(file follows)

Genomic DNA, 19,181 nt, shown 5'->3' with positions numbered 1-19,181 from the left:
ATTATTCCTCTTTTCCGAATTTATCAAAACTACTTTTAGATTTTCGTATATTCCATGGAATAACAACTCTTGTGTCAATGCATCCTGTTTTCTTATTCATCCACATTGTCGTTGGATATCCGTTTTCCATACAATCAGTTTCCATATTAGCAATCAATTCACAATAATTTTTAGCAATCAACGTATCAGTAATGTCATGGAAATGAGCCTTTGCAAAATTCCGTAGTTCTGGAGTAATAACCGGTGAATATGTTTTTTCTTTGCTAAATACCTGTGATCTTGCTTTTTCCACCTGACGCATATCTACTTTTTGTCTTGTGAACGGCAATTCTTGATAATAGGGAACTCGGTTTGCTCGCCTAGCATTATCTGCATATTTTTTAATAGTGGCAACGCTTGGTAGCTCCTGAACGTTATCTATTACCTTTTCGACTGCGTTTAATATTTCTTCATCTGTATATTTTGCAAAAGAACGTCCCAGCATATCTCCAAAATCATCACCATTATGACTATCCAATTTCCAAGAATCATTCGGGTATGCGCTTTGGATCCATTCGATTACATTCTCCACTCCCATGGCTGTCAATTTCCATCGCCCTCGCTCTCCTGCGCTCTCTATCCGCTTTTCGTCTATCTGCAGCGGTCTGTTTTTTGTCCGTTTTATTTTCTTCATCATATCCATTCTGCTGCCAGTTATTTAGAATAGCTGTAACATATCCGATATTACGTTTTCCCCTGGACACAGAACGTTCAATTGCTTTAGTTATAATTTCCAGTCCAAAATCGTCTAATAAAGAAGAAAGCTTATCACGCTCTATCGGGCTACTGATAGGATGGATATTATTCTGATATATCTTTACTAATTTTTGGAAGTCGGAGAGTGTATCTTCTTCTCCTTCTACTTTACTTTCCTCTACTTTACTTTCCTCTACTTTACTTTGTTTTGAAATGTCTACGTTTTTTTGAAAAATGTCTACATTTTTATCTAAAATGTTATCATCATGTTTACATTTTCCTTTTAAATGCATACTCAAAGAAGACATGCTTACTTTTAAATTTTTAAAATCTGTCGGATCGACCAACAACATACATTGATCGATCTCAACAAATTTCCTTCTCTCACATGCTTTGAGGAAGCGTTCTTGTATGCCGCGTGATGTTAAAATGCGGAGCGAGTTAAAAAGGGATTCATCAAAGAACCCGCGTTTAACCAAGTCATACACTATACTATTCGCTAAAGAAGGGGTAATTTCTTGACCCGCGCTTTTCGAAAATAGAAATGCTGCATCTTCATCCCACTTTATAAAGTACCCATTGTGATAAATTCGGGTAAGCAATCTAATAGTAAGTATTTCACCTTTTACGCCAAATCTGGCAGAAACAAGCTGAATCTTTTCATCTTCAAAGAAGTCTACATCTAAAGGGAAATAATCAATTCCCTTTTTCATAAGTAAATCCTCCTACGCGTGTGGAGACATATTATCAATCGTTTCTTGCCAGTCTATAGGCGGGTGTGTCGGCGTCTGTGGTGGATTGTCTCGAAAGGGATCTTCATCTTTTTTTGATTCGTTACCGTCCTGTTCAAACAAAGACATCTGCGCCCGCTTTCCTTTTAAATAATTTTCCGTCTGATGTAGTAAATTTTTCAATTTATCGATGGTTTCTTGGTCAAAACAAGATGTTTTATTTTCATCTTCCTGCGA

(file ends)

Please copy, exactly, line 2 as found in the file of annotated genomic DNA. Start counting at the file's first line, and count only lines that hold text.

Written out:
ATTATTCCTCTTTTCCGAATTTATCAAAACTACTTTTAGATTTTCGTATATTCCATGGAATAACAACTCTTGTGTCAATGCATCCTGTTTTCTTATTCATCCACATTGTCGTTGGATATCCGTTTTCCATACAATCAGTTTCCATATTAGCAATCAATTCACAATAATTTTTAGCAATCAACGTATCAGTAATGTCATGGAAATGAGCCTTTGCAAAATTCCGTAGTTCTGGAGTAATAACCGGTGAATATGTTTTTTCTTTGCTAAATACCTGTGATCTTGCTTTTTCCACCTGACGCATATCTACTTTTTGTCTTGTGAACGGCAATTCTTGATAATAGGGAACTCGGTTTGCTCGCCTAGCATTATCTGCATATTTTTTAATAGTGGCAACGCTTGGTAGCTCCTGAACGTTATCTATTACCTTTTCGACTGCGTTTAATATTTCTTCATCTGTATATTTTGCAAAAGAACGTCCCAGCATATCTCCAAAATCATCACCATTATGACTATCCAATTTCCAAGAATCATTCGGGTATGCGCTTTGGATCCATTCGATTACATTCTCCACTCCCATGGCTGTCAATTTCCATCGCCCTCGCTCTCCTGCGCTCTCTATCCGCTTTTCGTCTATCTGCAGCGGTCTGTTTTTTGTCCGTTTTATTTTCTTCATCATATCCATTCTGCTGCCAGTTATTTAGAATAGCTGTAACATATCCGATATTACGTTTTCCCCTGGACACAGAACGTTCAATTGCTTTAGTTATAATTTCCAGTCCAAAATCGTCTAATAAAGAAGAAAGCTTATCACGCTCTATCGGGCTACTGATAGGATGGATATTATTCTGATATATCTTTACTAATTTTTGGAAGTCGGAGAGTGTATCTTCTTCTCCTTCTACTTTACTTTCCTCTACTTTACTTTCCTCTACTTTACTTTGTTTTGAAATGTCTACGTTTTTTTGAAAAATGTCTACATTTTTATCTAAAATGTTATCATCATGTTTACATTTTCCTTTTAAATGCATACTCAAAGAAGACATGCTTACTTTTAAATTTTTAAAATCTGTCGGATCGACCAACAACATACATTGATCGATCTCAACAAATTTCCTTCTCTCACATGCTTTGAGGAAGCGTTCTTGTATGCCGCGTGATGTTAAAATGCGGAGCGAGTTAAAAAGGGATTCATCAAAGAACCCGCGTTTAACCAAGTCATACACTATACTATTCGCTAAAGAAGGGGTAATTTCTTGACCCGCGCTTTTCGAAAATAGAAATGCTGCATCTTCATCCCACTTTATAAAGTACCCATTGTGATAAATTCGGGTAAGCAATCTAATAGTAAGTATTTCACCTTTTACGCCAAATCTGGCAGAAACAAGCTGAATCTTTTCATCTTCAAAGAAGTCTACATCTAAAGGGAAATAATCAATTCCCTTTTTCATAAGTAAATCCTCCTACGCGTGTGGAGACATATTATCAATCGTTTCTTGCCAGTCTATAGGCGGGTGTGTCGGCGTCTGTGGTGGATTGTCTCGAAAGGGATCTTCATCTTTTTTTGATTCGTTACCGTCCTGTTCAAACAAAGACATCTGCGCCCGCTTTCCTTTTAAATAATTTTCCGTCTGATGTAGTAAATTTTTCAATTTATCGATGGTTTCTTGGTCAAAACAAGATGTTTTATTTTCATCTTCCTGCGA